In accordance with health and government guidelines, Exit will open at least 20 stages and zones throughout its expansive site at the Petrovaradin fortress, with the number of attendees limited to 50% of its usual 55,000-person capacity.

“We wish to send a message of hope to the world that the worst is behind us where the pandemic is concerned”

The festival’s main stage, MTS dance arena and No Sleep Novi Sad stage will all be in operation this year, as well as latino, hip-hop, drum and bass and reggae stages, and the Urban Bug stage, an area dedicated to showcasing local acts

Founded 20 years ago as a campaign for peace and freedom in Serbia and the Balkans, the social message of Exit Festival “seems as important [now] as ever”, says festival co-founder and CEO Dušan Kovačević.

“We wish to send a message of hope to the world that the worst is behind us where the pandemic is concerned, but also stress that there is so much work we all need to do for issues such as racial inequality and the destruction of our planet.”

Tickets for Exit Festival 2020 are available here for €99 and with travel packages starting from €149. The festival is also offering its usual “4+1” offer, with groups buying four tickets getting a fifth for free.

Fans who purchased tickets before sales were put on hold due to the coronavirus outbreak can decide to use their ticket for the August edition of the festival, exchange it for next year’s festival, or seek a refund in accordance with Serbian Government conditions for events postponed due to Covid-19.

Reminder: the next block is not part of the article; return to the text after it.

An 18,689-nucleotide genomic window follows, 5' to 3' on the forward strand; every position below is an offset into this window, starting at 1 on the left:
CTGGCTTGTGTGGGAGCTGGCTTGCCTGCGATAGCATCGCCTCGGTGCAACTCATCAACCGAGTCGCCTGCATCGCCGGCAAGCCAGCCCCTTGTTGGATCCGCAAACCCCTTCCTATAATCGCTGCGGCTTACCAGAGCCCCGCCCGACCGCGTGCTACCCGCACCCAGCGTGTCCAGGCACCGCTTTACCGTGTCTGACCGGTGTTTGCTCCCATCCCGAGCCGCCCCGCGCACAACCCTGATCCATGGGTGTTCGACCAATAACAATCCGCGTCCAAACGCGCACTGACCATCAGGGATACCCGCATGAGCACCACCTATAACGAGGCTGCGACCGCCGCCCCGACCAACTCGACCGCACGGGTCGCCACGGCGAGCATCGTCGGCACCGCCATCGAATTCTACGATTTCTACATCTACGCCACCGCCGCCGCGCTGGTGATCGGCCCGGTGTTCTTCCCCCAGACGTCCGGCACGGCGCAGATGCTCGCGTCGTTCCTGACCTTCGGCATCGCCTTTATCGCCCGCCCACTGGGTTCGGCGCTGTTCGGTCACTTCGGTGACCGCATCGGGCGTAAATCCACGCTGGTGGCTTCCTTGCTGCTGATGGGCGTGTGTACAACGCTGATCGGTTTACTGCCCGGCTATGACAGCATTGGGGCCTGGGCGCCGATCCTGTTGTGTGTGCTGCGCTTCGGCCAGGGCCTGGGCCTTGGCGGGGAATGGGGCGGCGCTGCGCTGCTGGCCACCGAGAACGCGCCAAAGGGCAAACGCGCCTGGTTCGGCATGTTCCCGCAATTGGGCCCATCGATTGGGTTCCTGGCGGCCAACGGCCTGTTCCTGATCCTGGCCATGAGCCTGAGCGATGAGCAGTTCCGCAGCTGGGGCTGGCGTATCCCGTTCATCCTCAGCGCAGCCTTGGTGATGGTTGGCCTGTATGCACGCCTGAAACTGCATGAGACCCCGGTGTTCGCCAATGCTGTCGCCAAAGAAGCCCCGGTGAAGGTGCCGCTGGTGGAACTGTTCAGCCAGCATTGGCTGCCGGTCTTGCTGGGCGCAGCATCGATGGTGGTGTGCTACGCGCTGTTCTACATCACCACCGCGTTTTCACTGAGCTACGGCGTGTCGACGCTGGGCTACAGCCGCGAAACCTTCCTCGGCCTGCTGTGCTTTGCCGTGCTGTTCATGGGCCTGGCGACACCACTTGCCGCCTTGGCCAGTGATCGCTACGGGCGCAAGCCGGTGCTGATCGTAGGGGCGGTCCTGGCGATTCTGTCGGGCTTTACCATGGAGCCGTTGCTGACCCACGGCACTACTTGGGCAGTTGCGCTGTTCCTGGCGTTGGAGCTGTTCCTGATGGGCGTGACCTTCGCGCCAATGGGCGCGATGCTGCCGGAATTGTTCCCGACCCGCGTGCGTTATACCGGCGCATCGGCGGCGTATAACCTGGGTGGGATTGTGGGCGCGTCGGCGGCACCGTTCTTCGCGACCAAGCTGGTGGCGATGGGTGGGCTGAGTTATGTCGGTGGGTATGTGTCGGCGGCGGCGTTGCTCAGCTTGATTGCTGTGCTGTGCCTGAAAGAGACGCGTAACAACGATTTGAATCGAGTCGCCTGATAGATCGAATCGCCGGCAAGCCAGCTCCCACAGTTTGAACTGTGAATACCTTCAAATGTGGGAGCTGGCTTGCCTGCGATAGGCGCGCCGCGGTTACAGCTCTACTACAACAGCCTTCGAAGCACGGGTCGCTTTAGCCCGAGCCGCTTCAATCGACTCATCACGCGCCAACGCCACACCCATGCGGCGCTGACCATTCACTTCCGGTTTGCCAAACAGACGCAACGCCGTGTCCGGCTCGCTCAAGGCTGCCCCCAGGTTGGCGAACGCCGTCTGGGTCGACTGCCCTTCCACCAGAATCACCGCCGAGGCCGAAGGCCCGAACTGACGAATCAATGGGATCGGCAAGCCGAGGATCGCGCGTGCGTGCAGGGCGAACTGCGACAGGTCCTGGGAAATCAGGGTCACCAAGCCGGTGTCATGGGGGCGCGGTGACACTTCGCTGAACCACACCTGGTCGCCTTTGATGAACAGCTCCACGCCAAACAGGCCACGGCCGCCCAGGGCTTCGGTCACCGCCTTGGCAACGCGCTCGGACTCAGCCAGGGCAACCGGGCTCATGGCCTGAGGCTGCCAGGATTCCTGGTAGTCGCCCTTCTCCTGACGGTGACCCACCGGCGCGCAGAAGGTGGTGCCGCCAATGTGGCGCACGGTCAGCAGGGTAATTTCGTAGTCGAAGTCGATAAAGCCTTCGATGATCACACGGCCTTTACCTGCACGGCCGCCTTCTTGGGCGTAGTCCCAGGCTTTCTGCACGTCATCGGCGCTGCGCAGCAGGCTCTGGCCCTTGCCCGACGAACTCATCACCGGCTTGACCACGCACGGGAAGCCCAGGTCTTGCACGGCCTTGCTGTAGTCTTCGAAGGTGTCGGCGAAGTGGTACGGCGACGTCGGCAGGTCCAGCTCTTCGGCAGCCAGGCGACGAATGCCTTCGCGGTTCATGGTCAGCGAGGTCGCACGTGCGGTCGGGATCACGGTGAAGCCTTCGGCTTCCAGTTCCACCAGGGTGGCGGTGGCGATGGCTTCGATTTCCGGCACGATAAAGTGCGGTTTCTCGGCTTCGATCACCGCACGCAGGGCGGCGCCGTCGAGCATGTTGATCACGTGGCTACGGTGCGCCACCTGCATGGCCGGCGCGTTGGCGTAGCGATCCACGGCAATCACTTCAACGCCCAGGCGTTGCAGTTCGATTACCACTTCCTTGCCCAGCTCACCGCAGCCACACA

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Dates confirmed for Exit Festival 2020

Exit Festival – potentially one of the only major European festivals to take place as normal this year – has confirmed the dates for its 20th anniversary event this August.

Amid a sea of major festival cancellations, it was announced last week that Exit Festival is going ahead this year, following a recommendation from the Serbian prime minster that the event be postponed, rather than cancelled.

Scheduled for 13 to 16 August, rather than its typical July dates, Exit 2020 will have a reduced capacity – rumoured to be 50% of its maximum 55,000 people per day – and will see some areas of the festival site at the Petrovaradin fortress remaining closed.

Exit organisers confirm that popular areas including the dance arena, main stage and the No Sleep stage will be open as usual.

“We got so many messages of support from other festival promoters, agents and artists who see Exit as a sign of a revival for the whole event industry”

An updated line-up will be revealed in the coming days, with the Exit team saying that “a vast majority of artists” they have spoken to “are eager to perform this summer”.

Acts booked to play Exit this year prior to the coronavirus outbreak included David Guetta, Tyga, James Arthur, Fatboy Slim, Metronomy and Meduza.

Ticket sales will restart on 1 June, with details of refund options also becoming available.

“We got so many messages and emails of support from other festival promoters, agents and artists who see Exit as a sign of a revival for the whole event industry,” says Exit founder Dušan Kovačević.

“Even more important[ly], [this is] a sign for the whole society that the worst is behind us. It’s time to globally exit from this pandemic.”

More information can be found here.